The problem with Kiwibank, as Commonwealth Bank of Australia chief executive Ralph Norris said in a Radio Live interview this week, is that it isn’t profitable enough.
This week Kiwibank revealed its net profit had fallen 13% to $45.8 million for the year to June 30, a headline number masks the financial reality at the bank, which is heavily subsidised by its parent New Zealand Post.
Mr Norris argued Kiwibank had undercharged for too long, meaning it hasn’t been generating enough profit to grow its capital internally.
But why would it bother when it can just go cap in hand to the government whenever it finds itself pressed up against the brick wall of capital inadequacy?
The irony is that Kiwibank blames intense competition for deposits from the Australian banks for its profit decline; you know, those Aussie banks that are supposedly ripping Kiwis off.
Even more ironic is that National is considering making KiwiSaver compulsory to boost savings rates and reduce reliance on foreign debt, while at the same time using taxpayer money to support a state-owned bank borrowing more from overseas.
Act in meltdown mode
The Act Party’s implosion has continued this week with Heather Roy rolled as deputy leader, raising questions about whether the party can even survive the next election.
At a time when the party is struggling to find electoral traction, this is exactly the sort of negative publicity it doesn’t need.
One of the problems is that the party, in Parliament at least, is made up of a collection of loose cannons liable to fire potshots in any direction at any given time.
Rugged individualism is an admirable trait but in the dirty game of politics it can be a hindrance – a little bit of group solidarity can go a long way.
Comparing the Greens to Act is illuminating: think what you want of their politics, the Greens present a united front and give the party a clear, recognisable brand, while the Act MPs look as if they couldn’t organise a binge-drinking session at a brewery.
What does Act actually stand for these days?
It’s the supposedly “liberal” party that brought us the draconian three strikes legislation, the party of small government that supports the creation of the Auckland Super Bureaucracy.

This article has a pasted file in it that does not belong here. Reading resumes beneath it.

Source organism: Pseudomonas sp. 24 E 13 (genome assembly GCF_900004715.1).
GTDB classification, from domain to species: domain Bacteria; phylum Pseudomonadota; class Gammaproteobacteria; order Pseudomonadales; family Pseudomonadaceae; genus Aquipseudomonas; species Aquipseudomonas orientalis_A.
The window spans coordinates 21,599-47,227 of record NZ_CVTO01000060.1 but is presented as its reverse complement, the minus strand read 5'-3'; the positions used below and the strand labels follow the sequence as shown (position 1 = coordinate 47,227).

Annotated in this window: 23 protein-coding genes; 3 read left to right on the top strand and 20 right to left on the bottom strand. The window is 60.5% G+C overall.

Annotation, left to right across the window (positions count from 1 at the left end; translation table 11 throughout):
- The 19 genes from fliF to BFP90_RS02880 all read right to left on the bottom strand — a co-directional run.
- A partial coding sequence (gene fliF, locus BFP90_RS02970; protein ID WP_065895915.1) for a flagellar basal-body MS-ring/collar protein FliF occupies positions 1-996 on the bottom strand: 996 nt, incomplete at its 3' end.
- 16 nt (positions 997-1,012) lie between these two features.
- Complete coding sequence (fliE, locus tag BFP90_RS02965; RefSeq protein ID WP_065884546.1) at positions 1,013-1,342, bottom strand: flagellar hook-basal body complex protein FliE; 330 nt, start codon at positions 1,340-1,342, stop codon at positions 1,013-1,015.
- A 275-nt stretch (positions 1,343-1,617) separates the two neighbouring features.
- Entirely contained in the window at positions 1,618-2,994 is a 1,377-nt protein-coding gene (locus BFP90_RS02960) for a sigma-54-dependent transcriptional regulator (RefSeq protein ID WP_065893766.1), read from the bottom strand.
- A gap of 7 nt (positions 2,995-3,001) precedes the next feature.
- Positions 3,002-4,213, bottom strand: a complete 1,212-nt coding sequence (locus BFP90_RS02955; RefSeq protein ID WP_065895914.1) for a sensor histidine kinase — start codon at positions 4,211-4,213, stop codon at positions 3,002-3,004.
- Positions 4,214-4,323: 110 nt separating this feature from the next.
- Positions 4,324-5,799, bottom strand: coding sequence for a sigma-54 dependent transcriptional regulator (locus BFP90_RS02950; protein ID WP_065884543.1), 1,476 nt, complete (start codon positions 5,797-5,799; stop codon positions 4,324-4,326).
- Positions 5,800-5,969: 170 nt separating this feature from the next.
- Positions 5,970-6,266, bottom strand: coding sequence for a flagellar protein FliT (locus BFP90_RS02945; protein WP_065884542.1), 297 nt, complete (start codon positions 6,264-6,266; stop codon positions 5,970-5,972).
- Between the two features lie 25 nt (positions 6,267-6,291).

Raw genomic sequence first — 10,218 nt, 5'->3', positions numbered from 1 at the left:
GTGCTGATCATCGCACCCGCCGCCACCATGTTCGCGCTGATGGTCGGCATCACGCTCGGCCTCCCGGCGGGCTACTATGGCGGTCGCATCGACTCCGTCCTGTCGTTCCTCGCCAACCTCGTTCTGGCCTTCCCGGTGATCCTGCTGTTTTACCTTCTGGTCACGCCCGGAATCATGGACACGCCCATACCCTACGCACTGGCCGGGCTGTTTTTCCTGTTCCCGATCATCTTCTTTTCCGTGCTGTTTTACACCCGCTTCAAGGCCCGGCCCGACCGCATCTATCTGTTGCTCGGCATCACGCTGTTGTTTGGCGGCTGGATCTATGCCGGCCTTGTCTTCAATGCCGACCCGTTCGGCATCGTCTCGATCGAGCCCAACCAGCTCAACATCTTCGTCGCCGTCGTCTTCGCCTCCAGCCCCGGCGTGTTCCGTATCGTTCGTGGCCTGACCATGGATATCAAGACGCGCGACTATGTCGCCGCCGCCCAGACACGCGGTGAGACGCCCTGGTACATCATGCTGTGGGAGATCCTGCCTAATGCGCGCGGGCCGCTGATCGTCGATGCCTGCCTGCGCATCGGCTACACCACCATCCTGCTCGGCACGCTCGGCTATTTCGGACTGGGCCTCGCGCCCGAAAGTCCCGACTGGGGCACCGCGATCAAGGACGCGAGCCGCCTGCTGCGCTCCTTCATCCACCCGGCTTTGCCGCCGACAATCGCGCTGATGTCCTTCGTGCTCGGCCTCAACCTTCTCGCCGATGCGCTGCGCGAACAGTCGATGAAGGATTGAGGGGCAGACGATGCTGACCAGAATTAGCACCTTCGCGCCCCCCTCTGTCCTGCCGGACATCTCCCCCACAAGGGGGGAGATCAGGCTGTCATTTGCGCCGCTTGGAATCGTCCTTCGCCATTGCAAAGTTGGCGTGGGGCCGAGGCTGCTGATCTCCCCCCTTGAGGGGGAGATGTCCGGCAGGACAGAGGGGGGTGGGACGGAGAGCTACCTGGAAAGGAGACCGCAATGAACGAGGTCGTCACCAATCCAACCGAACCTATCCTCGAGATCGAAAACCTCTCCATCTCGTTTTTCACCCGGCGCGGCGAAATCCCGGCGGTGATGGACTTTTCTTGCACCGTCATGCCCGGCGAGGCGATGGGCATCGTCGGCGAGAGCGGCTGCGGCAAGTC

Meanwhile, Sir Roger Douglas continues to put out sensible policy proposals and alternative budgets that are ignored because he carries too much political baggage.
Last chance saloon
Act reaching the 5% threshold is incredibly unlikely, so Rodney Hide winning his Epsom seat will be the party’s only avenue back into Parliament.
Epsom voters have been smart enough in the last couple of elections to work out that voting for Mr Hide allows the right to snare a greater share of seats in Parliament.
However, they were helped in their decision by National’s tacit support of Mr Hide’s candidacy.
But the embarrassment Act is causing may prompt National to cut it loose, reasoning that being associated with Act may cost it more politically than if it lost Act’s five seats in support.
Losing Act would mean National would only have centrist and left-wing parties as potential coalition partners, meaning New Zealand’s slide into socialism would continue unabated.
Act, though, has done little to reverse that trend, focusing itself on populist issues such as law and order when it should be hammering home the themes of small government and lower taxes to appeal to National’s dissatisfied right-wing base.
National’s deal with the Maori Party has made Act even more irrelevant because if Act doesn’t like a policy National can just turn to the Maori Party instead.
Perhaps Act disappearing would be a good thing, as it would allow a new right wing party to rise from the ashes and target the 5-7% of New Zealanders who actually support individual freedom and smaller government.
If and when that new party emerges, its members would be well advised to look at the Greens and realise politics is the one sphere of life where groupthink is an asset.